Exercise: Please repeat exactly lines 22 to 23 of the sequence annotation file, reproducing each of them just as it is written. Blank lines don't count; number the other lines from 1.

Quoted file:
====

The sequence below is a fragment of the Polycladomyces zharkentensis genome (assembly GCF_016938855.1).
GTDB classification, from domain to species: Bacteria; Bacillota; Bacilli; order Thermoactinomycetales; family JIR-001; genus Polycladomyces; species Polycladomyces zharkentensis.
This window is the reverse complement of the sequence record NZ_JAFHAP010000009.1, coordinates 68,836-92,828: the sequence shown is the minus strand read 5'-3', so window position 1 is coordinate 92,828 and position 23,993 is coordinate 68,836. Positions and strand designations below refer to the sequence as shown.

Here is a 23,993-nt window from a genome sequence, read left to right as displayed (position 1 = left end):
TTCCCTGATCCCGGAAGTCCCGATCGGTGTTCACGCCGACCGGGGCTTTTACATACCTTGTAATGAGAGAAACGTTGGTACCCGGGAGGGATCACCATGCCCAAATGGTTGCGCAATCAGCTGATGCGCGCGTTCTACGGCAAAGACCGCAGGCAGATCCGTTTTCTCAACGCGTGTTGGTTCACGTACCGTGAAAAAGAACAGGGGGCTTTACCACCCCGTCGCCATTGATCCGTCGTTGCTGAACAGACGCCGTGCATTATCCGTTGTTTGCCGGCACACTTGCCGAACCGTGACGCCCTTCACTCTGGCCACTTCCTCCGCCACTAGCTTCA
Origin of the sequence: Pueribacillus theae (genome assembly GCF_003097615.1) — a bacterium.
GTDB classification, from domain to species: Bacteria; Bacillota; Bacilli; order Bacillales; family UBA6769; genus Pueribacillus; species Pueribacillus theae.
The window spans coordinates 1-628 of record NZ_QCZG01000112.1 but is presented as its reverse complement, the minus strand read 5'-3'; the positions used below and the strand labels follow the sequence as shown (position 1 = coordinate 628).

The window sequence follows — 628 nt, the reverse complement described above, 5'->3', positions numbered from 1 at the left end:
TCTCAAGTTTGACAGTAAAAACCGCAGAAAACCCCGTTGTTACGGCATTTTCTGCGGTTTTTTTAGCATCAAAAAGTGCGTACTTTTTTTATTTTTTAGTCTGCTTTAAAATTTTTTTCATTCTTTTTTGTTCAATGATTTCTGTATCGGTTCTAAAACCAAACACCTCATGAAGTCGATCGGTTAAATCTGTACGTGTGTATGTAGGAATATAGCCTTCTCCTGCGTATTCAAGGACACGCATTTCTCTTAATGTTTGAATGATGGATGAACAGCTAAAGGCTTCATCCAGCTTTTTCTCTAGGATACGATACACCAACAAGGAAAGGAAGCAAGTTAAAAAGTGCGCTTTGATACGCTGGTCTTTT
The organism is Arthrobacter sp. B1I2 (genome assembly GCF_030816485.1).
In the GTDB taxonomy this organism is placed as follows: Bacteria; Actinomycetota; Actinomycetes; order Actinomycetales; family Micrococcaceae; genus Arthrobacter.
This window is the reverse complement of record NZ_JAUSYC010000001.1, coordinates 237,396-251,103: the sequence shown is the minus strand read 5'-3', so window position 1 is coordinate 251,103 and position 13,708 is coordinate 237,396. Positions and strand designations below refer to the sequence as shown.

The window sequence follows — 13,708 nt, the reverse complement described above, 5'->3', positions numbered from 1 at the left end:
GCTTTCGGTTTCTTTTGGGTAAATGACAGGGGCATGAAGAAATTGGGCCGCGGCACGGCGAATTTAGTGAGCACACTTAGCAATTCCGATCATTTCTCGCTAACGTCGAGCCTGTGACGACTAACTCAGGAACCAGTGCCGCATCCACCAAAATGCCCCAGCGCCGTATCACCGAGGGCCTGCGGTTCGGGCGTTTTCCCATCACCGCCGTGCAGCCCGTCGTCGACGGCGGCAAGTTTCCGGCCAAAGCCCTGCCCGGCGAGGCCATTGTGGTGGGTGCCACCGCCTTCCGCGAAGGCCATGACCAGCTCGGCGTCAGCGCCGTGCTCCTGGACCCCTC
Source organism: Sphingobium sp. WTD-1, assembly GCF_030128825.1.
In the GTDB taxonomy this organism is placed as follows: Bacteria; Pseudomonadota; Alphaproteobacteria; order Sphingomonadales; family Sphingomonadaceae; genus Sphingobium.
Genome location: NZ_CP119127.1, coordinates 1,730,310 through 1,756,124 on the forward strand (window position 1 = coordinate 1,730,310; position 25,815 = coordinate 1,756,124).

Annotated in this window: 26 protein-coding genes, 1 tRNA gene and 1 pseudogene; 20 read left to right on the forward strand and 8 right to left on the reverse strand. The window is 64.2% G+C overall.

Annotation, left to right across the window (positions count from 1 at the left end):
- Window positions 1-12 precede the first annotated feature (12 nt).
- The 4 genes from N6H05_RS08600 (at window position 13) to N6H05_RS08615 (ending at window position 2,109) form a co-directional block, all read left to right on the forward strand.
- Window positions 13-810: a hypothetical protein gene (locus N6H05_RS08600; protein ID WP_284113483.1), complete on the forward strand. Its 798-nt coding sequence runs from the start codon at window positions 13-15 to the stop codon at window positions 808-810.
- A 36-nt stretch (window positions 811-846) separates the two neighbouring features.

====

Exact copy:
- The 4 genes from N6H05_RS08600 (at window position 13) to N6H05_RS08615 (ending at window position 2,109) form a co-directional block, all read left to right on the forward strand.
- Window positions 13-810: a hypothetical protein gene (locus N6H05_RS08600; protein ID WP_284113483.1), complete on the forward strand. Its 798-nt coding sequence runs from the start codon at window positions 13-15 to the stop codon at window positions 808-810.